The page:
Pulsations (05.10.12)

Friday, May 11th, 2012

Here are the latest Pulsations, links to fresh stories and visuals about Japan, shout-outs to fellow bloggers, and highly clickable stuff that we think you might enjoy.

In no particular order, they are . . .

  • Visual guide to Japanese kaomoji (emoticons) (from Japan Sugoi): One of the sad things about coming to Japan is discovering that your phone is able to express more shades of human emotion than you. The only logical step is to start copying the emoticons — Japan Sugoi shows you how.
  • A Poppin’ Cookin’ Good Time (from Sake Puppets): “Where’s my flying car,” you might ask. “Where is that love-making robot I was promised?” If you feel a little sad about this future we’re living in, maybe this DIY ice-cream cone candy set will cheer you up.

Pulsations (04.27.12)

Friday, April 27th, 2012

Here are the latest Pulsations, links to fresh stories and visuals about Japan, shout-outs to fellow bloggers, and highly clickable stuff that we think you might enjoy.

In no particular order, they are  . . .

  • On Making Ice Cream Out of Plastic in Japan (from This Japanese Life): Japan is world-famous for its varied cuisine, and pictures just aren’t enough.  This Japanese Life goes through the history and production method of Japan’s fake plastic foods.
  • The end of the line (from The Adventures of a Foreign Salaryman in Tokyo): In an unexpected break, Mr. Salaryman finds himself in a park alongside a homeless guy and another salaryman, who is looking sad. From this, the author draws an extreme conclusion.
  • Turntable Rider lets bike riders be DJs (from Spoon & Tamago): You know the feeling — you’re riding through Yoyogi Park, doing kick flips on your BMX, but it’s just not enough street cred for you. Why not DJ at the same time? Leave it to the Japanese to make “being cool” more time efficient.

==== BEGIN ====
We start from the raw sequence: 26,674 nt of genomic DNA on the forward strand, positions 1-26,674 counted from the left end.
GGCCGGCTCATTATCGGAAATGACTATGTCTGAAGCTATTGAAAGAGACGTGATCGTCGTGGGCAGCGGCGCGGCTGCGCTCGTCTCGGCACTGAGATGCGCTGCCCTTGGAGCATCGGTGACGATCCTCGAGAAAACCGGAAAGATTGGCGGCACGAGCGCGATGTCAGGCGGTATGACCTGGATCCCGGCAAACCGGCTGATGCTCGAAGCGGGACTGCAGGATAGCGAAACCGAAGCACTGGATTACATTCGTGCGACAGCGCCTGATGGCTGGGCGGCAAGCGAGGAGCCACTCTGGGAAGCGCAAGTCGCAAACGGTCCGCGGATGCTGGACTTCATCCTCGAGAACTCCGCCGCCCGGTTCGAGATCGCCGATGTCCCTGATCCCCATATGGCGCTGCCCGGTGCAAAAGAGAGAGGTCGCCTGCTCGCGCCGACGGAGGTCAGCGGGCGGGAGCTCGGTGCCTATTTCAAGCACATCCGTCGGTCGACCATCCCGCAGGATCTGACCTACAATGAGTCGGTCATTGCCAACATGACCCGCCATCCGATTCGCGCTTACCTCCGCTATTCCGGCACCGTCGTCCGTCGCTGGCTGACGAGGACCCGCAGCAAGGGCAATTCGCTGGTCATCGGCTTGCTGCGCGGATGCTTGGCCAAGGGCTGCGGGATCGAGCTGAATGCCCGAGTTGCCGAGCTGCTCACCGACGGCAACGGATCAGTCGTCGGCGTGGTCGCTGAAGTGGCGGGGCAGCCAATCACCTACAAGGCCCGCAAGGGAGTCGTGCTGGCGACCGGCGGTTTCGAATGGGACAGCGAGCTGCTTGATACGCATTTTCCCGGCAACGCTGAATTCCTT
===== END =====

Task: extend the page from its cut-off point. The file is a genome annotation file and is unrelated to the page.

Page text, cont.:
• Japanese astrology and warrior robot condoms (from Japan Sugoi): Some people choose their partner based on his or her zodiac sign. Of course, if you go this far, you might as well go all the way and choose your birth control by zodiac sign, too.

Pulsations (04.13.12)

Friday, April 13th, 2012

Here are the latest Pulsations, links to fresh stories and visuals about Japan, shout-outs to fellow bloggers, and highly clickable stuff that we think you might enjoy.

In no particular order, they are . . .

  • Hashimoto Toru (from Ampotan): Toru Hashimoto, mayor of Osaka, is locked in a battle with the central government over nuclear power. This looong read —  in six parts — tracks the background and political ambitions of  Hashimoto and his party One Osaka.
  • The Ultimate Guide to Reading Food Labels in Japan (from Surviving in Japan): Japanese supermarkets can be a confusing place for the allergy-prone, calorie counters and anyone curious about what they put in their mouths. This detailed guide takes some of the mystery out of grocery shopping.
  • Japan, Land of the Rising Meth (from Tofugu): Crystal meth makes you less hungry and more productive (for a short while, anyway) … and —surprise, surprise — it was made in Japan. Tofugu looks at the history of the drug, from its invention and wide use among Japanese soldiers in World War II to its hallowed place in yakuza culture.
  • First Impressions — Polar Bear Cafe (from Isugoi): The young panda is forced to find work, but the polar bear would rather have a human working in his cafe. Confused? Who wouldn’t be .. but John Howard Marshall tries to figure out what on earth is going on in the popular animated sitcom “Polar Bear Cafe.”
  • Don’t miss The Japan Times’ sakura stories for one last stroll under the pink trees.